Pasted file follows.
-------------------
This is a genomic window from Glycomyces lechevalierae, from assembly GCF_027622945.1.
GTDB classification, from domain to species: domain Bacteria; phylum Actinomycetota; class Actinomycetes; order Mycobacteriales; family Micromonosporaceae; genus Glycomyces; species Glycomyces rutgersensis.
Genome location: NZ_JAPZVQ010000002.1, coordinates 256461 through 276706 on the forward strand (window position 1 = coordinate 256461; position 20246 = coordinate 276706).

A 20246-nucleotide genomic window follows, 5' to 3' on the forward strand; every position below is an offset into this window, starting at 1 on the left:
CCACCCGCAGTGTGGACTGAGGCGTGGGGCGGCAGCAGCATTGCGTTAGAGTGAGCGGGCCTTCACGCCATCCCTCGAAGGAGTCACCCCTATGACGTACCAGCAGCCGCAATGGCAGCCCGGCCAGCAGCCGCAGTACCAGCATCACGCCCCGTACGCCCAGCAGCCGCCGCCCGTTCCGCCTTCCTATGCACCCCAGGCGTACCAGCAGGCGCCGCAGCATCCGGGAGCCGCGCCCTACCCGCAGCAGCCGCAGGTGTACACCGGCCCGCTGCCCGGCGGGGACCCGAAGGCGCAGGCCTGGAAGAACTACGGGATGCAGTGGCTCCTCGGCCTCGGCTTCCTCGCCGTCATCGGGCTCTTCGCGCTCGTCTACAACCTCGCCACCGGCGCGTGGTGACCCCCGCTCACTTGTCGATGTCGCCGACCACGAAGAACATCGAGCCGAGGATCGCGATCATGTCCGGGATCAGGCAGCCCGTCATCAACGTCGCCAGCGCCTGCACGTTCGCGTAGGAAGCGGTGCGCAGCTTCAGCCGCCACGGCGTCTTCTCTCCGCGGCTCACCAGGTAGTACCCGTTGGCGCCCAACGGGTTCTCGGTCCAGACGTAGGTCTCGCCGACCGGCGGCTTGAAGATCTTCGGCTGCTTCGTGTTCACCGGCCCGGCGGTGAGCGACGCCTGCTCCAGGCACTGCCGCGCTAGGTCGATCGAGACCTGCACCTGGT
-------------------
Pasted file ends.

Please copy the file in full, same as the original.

This is a genomic window from Glycomyces lechevalierae, from assembly GCF_027622945.1.
GTDB classification, from domain to species: domain Bacteria; phylum Actinomycetota; class Actinomycetes; order Mycobacteriales; family Micromonosporaceae; genus Glycomyces; species Glycomyces rutgersensis.
Genome location: NZ_JAPZVQ010000002.1, coordinates 256461 through 276706 on the forward strand (window position 1 = coordinate 256461; position 20246 = coordinate 276706).

A 20246-nucleotide genomic window follows, 5' to 3' on the forward strand; every position below is an offset into this window, starting at 1 on the left:
CCACCCGCAGTGTGGACTGAGGCGTGGGGCGGCAGCAGCATTGCGTTAGAGTGAGCGGGCCTTCACGCCATCCCTCGAAGGAGTCACCCCTATGACGTACCAGCAGCCGCAATGGCAGCCCGGCCAGCAGCCGCAGTACCAGCATCACGCCCCGTACGCCCAGCAGCCGCCGCCCGTTCCGCCTTCCTATGCACCCCAGGCGTACCAGCAGGCGCCGCAGCATCCGGGAGCCGCGCCCTACCCGCAGCAGCCGCAGGTGTACACCGGCCCGCTGCCCGGCGGGGACCCGAAGGCGCAGGCCTGGAAGAACTACGGGATGCAGTGGCTCCTCGGCCTCGGCTTCCTCGCCGTCATCGGGCTCTTCGCGCTCGTCTACAACCTCGCCACCGGCGCGTGGTGACCCCCGCTCACTTGTCGATGTCGCCGACCACGAAGAACATCGAGCCGAGGATCGCGATCATGTCCGGGATCAGGCAGCCCGTCATCAACGTCGCCAGCGCCTGCACGTTCGCGTAGGAAGCGGTGCGCAGCTTCAGCCGCCACGGCGTCTTCTCTCCGCGGCTCACCAGGTAGTACCCGTTGGCGCCCAACGGGTTCTCGGTCCAGACGTAGGTCTCGCCGACCGGCGGCTTGAAGATCTTCGGCTGCTTCGTGTTCACCGGCCCGGCGGTGAGCGACGCCTGCTCCAGGCACTGCCGCGCTAGGTCGATCGAGACCTGCACCTGGT